A photo of a woman sitting at a table with audio equipment.
Erin Croyle, a communications specialist with the Center for Family Involvement at the Partnership for People with Disabilities, launched The Odyssey, a podcast for and by caregivers of people with disabilities, in 2023. (Photo contributed by Erin Croyle)

Through VCU’s Center for Family Involvement, Erin Croyle and her podcast build community for those who navigate disabilities

Aptly named The Odyssey, the program shares her professional expertise, her guests’ insight and her journey parenting a child with Down syndrome.

Share this story

When longtime journalist Erin Croyle’s son was diagnosed with Down syndrome in 2010, she found herself entering an unfamiliar world, full of new jargon she couldn’t parse and hurdles she’d never expected.

“It’s like learning an entire new language,” Croyle said. “Depending on what state you live in, the systems are different, there are supports that are different. It’s confusing.”

She knew she would need help navigating her new reality. In her search for a community and a support system, she found her new life’s work as an advocate.

For nearly a decade, Croyle has served as a communications specialist with the Center for Family Involvement at the Partnership for People with Disabilities, a program of Virginia Commonwealth University’s School of Education. The grant-funded organization is staffed entirely by people who have a disability or a loved one with a disability, and it provides emotional and informational support for people and families living with a disability.

A photo of a woman looking at a baby laying in an incubator.
Erin Croyle with her son Arlo in the NICU, August 2010. (Photo contributed by Erin Croyle)

In 2023, Croyle launched The Odyssey, a podcast featuring stories and experiences highlighting issues that families and caregivers of people with disabilities face. Episodes are released monthly and cover everything from the occasionally isolating experience of being a parent to the realities of learning how to support a loved one.

“I really wanted to launch [the podcast] because there is so little content out there for families and caregivers who have loved ones with disabilities,” she said. “It’s a very different life experience. Fourteen years ago when I was a new parent, I just felt so alone and there was nothing out there that I could relate to, and I wanted there to be something like that. I am a journalist by trade, I have the skills to do it, and so I said, ‘Let’s do it.’”

In one episode, Croyle goes over the minutiae of applying for Medicaid waivers; in another, she discusses practical ideas for self-care. Podcast guests share a range of lived experiences, but they all have the same goal of educating and identifying with their community.

Heather Trammell, the director of family support at the Down Syndrome Association of Northern Virginia, is one of the people Croyle met early in her journey after her son’s diagnosis.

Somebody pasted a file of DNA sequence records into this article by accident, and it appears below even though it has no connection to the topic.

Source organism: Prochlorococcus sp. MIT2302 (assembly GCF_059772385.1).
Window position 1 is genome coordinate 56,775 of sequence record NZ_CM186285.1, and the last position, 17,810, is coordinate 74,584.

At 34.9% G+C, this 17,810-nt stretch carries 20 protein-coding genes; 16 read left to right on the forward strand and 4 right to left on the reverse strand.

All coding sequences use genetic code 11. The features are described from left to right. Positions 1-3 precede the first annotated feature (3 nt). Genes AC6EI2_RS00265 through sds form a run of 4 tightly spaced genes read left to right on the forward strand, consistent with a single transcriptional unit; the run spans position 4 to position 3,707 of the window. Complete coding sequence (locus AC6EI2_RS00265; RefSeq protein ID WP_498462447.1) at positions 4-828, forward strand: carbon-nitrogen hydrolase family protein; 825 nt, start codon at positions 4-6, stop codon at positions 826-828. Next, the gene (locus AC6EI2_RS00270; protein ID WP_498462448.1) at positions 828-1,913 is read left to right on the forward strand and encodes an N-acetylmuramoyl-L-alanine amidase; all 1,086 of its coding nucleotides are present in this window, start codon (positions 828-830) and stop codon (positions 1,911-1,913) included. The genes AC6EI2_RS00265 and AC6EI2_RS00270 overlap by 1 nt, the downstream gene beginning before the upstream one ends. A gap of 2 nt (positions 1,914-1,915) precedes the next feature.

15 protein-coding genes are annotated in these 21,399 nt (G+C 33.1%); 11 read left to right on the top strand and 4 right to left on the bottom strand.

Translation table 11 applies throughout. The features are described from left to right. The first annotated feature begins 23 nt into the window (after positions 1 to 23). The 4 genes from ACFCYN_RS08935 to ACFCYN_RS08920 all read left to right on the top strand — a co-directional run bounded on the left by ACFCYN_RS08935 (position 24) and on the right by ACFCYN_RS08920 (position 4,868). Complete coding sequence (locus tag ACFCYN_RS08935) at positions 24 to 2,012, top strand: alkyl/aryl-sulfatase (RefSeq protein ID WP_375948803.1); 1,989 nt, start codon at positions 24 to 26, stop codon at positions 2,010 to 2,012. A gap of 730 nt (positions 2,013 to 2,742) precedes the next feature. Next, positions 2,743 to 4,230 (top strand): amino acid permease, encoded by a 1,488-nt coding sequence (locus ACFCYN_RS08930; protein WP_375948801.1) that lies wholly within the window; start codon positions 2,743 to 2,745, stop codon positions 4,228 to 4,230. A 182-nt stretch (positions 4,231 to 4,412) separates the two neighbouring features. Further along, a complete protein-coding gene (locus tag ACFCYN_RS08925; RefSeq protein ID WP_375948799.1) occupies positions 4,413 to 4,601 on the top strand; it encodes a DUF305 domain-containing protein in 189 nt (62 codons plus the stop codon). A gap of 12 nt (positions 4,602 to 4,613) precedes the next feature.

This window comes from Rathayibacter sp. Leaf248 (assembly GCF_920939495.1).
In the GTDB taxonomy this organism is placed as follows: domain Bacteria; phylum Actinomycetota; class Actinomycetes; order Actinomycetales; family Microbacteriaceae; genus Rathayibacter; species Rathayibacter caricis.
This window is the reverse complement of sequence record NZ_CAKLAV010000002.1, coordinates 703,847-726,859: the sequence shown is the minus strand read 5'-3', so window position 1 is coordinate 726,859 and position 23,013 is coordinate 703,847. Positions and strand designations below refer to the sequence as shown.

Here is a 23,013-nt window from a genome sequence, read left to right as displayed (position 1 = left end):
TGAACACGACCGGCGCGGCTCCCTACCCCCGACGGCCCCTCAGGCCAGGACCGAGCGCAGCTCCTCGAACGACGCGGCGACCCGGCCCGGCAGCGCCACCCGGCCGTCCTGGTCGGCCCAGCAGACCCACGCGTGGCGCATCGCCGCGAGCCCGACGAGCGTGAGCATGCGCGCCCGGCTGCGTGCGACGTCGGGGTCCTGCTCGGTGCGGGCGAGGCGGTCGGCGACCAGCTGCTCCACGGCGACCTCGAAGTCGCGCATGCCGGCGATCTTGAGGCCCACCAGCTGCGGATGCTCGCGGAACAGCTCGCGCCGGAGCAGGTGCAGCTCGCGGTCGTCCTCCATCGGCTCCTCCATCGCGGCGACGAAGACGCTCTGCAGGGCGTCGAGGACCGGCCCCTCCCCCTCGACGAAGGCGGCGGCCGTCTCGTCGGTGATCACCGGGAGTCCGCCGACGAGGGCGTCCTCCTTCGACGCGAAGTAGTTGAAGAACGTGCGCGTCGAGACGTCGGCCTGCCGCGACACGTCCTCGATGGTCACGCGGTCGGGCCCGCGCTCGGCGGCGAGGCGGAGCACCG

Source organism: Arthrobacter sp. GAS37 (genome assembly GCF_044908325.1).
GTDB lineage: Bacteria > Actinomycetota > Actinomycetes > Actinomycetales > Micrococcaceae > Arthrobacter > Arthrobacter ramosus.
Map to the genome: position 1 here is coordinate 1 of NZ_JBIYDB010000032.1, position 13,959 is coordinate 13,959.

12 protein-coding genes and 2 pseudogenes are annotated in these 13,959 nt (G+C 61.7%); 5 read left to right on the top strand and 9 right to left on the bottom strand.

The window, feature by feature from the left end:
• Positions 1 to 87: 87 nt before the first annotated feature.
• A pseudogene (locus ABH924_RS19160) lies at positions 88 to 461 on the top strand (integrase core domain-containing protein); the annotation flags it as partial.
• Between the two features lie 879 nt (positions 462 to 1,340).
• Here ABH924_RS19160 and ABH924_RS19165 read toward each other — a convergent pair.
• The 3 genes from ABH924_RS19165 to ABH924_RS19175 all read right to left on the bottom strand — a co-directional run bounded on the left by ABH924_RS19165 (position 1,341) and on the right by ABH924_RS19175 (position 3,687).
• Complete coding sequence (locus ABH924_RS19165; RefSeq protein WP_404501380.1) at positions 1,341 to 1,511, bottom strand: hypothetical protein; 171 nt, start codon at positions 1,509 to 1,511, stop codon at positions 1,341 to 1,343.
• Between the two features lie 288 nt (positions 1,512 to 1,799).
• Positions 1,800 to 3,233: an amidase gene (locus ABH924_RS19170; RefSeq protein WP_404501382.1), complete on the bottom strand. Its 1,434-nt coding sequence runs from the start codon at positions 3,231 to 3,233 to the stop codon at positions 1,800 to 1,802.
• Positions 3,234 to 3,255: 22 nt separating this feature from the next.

“I love that she took the initiative to seek us out,” said Trammell, remembering the early days of her friendship with Croyle. “Not everybody does. … There are people who don’t reach out for support, and I always feel very badly for them that they feel that they’re out there on their own – when really there’s a lot of us that are willing to get in the trenches with you.”

Trammell knows how difficult it can be to navigate the changing world of helping to care for someone with a disability. She also has a child with Down syndrome, and she can remember being in the same position that new parents and caregivers find themselves dealing with every day.

“It’s difficult to say, ‘I know how you feel,’ but I definitely never forget how it felt to be on that end when I didn’t know what was coming down the pike,” she said. “I wanted to know I wasn’t alone, and that’s one of the things that I really love about my position, making sure that parents realize they are in the company of friends and men and women who get it.”

A group selfie with a man, a woman, two boys, and one young girl.
Erin Croyle, Daniel Sheire, and their children Maya, Arlo and Emil Croyle-Sheire at the top of Mt. Washington in the summer of 2021. (Photo contributed by Erin Croyle)

This past September, Trammell joined Croyle on The Odyssey to discuss how the Down Syndrome Association supports families whose child or loved one has been newly diagnosed with the lifelong disability, as well as sharing her own experience finding out about her child’s diagnosis.

With the podcast now in its second season, there is no shortage of topics to cover.

“There are so many stories to be told because so little is out there,” Croyle said. “I have so many ideas. There’s not enough time. [If the podcast] were all that I do, I could have a different interview every week.”

As The Odyssey continues to build, she hopes to keep reaching people in search of the same community she once hoped to find, as well as opening up an avenue for others to share their stories.

“There are so many conversations to be had and so many voices out there that need to be heard,” Croyle said of the podcast. “Not only does it open my community and my vision and perception of the world, [but] it also allows for other people to be heard.”